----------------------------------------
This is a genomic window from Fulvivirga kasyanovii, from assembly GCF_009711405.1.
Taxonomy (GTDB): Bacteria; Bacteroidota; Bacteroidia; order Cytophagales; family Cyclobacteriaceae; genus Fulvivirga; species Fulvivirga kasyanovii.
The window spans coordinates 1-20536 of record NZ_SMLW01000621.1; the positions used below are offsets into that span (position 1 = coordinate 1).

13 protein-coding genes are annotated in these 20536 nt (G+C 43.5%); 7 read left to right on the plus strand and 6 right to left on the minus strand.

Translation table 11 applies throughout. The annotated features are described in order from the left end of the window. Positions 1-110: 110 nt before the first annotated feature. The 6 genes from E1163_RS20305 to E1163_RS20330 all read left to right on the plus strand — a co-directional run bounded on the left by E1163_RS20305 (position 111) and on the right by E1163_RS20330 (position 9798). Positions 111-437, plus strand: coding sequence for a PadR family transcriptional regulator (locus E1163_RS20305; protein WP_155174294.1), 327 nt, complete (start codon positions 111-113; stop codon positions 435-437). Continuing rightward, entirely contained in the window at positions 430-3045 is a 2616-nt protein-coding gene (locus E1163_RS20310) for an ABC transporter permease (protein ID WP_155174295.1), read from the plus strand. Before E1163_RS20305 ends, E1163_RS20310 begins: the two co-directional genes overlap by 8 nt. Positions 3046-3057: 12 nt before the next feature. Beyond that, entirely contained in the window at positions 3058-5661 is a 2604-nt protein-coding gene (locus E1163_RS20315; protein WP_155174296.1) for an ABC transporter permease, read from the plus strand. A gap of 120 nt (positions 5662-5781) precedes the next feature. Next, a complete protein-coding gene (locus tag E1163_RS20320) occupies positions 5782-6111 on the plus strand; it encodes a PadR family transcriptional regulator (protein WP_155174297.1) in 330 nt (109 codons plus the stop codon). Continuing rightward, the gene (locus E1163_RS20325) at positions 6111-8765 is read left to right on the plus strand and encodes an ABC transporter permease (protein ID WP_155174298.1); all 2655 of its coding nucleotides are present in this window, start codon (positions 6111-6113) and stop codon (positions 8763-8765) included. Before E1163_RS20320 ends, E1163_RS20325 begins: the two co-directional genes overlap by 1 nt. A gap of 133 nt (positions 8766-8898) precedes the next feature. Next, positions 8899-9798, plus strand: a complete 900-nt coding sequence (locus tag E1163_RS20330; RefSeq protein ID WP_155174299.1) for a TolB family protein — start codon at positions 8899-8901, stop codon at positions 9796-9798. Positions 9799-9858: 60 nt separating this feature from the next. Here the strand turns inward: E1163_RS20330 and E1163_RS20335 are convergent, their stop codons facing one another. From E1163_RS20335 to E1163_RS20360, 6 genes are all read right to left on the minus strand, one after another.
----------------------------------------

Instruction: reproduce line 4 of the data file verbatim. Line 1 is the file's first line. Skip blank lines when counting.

13 protein-coding genes are annotated in these 20536 nt (G+C 43.5%); 7 read left to right on the plus strand and 6 right to left on the minus strand.